On Wednesday, December 4th is the 10th Annual Life Sciences Policy Forum, covering different approaches to accelerating and strategizing ways to improve Ontario’s life sciences sector. This forum is hosted by Life Sciences Ontario (LSO), a member-funded, not-for-profit organization advancing Ontario life sciences through advocacy and policy work, educational and networking events, and support services for our sector. The event includes a variety of speakers from different backgrounds in order to tackle and discuss issues and topics.
Discussion topics at the forum include: policy directions and priorities in the life sciences sector, the concerns of sharing and distributing big data in Ontario that could unlock opportunities for research and development for patient care, as well as the rapid development of technology, such as artificial intelligence, and ways to implement those technologies through public policies, will be discussed.
To take a deeper dive into these topics, Xtalks spoke with Dan Sinai, the past chairman of Compute Ontario, and current senior innovation leader at IBM Canada Research and Development Centre.* He is also one of the panelists at this year’s LSO event. We spoke about the issues in unlocking the opportunities that big data could provide our society today.
What is Big Data?
According to The Office of the Information and Privacy Commissioner of Ontario (IPC), the term big data usually refers to “the combined use of a number of advancements in computing and technology” that include “new sources of personal information, virtually unlimited capacity to store data, improved record linkage techniques, and computer programs that can learn from and make predictions on data.”
Using big data can be seen as an important tool in reshaping and improving services across the province. This includes the changes it can make to healthcare. Big data can be used to analyze and find correlations in disease outbreaks and identify contributing factors, for example.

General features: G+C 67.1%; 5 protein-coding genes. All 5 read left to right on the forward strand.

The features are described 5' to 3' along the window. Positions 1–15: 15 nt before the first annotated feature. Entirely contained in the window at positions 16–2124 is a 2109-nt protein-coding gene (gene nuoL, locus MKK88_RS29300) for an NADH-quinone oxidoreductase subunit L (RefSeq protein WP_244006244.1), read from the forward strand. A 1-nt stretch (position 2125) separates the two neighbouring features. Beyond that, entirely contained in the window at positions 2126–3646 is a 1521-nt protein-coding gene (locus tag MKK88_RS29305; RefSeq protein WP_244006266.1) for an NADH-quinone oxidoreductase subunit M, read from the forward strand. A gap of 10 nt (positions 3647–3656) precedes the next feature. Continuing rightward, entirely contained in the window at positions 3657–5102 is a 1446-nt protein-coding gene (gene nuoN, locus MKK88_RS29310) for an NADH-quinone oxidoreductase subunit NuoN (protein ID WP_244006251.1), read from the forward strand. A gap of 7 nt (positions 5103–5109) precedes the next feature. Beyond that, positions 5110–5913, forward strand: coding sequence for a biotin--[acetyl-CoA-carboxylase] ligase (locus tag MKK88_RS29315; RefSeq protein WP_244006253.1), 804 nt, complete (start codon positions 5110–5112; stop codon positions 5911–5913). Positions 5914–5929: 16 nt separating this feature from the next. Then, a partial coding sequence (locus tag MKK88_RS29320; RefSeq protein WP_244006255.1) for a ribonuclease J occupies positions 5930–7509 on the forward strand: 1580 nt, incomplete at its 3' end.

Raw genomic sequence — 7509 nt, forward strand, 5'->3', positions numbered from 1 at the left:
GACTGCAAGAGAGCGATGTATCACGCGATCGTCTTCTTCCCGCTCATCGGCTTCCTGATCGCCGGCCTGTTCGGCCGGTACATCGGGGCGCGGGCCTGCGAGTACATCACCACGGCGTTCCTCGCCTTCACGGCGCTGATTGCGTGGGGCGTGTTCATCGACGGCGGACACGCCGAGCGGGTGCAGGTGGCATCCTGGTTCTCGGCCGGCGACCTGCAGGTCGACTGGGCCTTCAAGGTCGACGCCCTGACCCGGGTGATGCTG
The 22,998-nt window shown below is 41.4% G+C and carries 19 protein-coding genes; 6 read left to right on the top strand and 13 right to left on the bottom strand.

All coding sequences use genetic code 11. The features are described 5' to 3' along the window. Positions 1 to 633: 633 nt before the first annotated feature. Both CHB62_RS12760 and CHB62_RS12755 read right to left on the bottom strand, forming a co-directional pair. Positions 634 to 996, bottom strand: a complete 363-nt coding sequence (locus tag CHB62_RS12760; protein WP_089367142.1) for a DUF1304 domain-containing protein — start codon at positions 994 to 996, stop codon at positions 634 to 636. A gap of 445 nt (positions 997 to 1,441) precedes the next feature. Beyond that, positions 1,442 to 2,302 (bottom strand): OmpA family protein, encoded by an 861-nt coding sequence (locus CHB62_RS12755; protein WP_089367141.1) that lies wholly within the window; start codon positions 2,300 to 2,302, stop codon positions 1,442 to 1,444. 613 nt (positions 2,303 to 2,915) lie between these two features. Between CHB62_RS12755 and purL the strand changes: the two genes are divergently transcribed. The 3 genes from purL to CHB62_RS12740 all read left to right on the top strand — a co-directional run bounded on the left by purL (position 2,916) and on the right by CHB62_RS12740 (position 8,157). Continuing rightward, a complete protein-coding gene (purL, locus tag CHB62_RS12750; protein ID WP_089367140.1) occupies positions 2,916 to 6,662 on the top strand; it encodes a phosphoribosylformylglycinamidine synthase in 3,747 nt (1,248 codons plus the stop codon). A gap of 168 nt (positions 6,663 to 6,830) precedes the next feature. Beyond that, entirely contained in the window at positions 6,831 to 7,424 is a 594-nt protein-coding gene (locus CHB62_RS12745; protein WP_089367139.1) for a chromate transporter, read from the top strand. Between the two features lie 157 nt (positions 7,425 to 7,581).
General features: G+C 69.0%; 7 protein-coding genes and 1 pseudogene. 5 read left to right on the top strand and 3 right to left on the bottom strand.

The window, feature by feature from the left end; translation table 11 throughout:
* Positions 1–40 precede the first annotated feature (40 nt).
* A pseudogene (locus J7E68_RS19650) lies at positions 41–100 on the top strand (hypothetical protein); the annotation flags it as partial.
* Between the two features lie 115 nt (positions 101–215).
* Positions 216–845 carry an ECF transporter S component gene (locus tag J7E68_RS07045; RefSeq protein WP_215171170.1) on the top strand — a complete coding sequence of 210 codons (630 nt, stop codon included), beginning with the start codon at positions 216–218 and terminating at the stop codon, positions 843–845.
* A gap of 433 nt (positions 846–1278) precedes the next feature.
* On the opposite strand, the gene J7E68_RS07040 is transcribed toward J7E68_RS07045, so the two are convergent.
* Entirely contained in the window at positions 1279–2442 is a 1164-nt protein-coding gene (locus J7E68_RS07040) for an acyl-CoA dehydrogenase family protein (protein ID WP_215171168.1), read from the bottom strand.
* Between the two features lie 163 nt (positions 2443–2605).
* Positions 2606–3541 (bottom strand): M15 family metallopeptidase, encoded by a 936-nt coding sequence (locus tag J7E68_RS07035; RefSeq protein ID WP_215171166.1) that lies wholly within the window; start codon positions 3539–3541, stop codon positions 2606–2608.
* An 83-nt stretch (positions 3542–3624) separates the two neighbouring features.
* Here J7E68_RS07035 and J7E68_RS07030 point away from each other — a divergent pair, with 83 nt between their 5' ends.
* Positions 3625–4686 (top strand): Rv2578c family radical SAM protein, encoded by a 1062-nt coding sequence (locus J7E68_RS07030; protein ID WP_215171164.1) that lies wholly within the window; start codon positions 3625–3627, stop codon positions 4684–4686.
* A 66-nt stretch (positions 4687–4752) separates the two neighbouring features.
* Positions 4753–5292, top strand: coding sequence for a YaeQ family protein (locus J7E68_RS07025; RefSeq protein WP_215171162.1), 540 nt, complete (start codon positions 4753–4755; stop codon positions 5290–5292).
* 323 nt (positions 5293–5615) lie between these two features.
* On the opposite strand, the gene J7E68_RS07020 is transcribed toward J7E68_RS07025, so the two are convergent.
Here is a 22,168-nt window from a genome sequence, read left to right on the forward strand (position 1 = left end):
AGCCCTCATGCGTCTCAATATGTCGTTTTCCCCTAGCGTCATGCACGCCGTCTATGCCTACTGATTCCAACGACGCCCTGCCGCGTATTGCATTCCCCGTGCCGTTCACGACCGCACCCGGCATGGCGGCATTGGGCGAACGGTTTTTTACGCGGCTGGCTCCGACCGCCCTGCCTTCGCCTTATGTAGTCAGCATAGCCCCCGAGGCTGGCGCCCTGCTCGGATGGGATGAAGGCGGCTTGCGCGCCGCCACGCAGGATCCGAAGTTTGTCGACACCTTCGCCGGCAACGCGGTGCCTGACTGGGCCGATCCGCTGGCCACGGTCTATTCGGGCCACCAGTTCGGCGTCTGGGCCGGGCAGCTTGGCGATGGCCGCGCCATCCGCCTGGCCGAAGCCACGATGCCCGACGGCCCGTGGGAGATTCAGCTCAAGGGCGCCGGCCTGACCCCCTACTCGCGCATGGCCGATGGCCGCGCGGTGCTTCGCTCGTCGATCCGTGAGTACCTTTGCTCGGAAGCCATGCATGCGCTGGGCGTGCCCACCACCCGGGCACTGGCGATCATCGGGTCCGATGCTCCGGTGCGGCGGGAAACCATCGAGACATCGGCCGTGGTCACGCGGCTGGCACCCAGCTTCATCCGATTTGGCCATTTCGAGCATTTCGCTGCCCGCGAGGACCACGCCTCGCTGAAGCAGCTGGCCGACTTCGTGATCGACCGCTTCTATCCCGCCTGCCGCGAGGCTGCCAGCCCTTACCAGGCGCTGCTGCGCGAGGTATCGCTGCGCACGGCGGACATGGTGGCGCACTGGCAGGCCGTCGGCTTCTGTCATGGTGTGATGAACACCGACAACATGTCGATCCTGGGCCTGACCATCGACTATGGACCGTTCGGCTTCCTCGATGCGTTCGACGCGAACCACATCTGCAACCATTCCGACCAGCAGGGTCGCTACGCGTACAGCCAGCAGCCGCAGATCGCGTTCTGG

Distributing big data can be seen as something very beneficial to society, however controversies in conversation arise when discussing the idea of privacy, fairness and ethical concerns, and using people’s health information for distribution in order to further study the data.
Ontario’s Privacy Laws
The Freedom of Information and Protection of Privacy Act (FIPPA) and the Municipal Freedom of Information and Protection of Privacy Act (MFIPPA) are not compliant with information practices involved with big data in Ontario’s public-sector privacy laws.
When the laws were written, the possibility of distributing and studying data in this way was not considered. The FIPPA came into effect in 1988, before the World Wide Web was invented. The protections include ensuring that “the collection of personal information must be ‘necessary,’ secondary uses are restricted, and information sharing is limited.”
Conversation with a Big Data Expert
Xtalks: Ontario has a lot of health data that’s gathered from various facilities around the province. What are your opinions on the idea of using this data in order to further research and studies?
DS: I think it’s absolutely critical. Over the years I’ve been working with the people who are the custodians of the data – that would be the universities, hospitals, and clinical practices — and I think there’s three things that using data can do for Ontario, and certainly the patient population.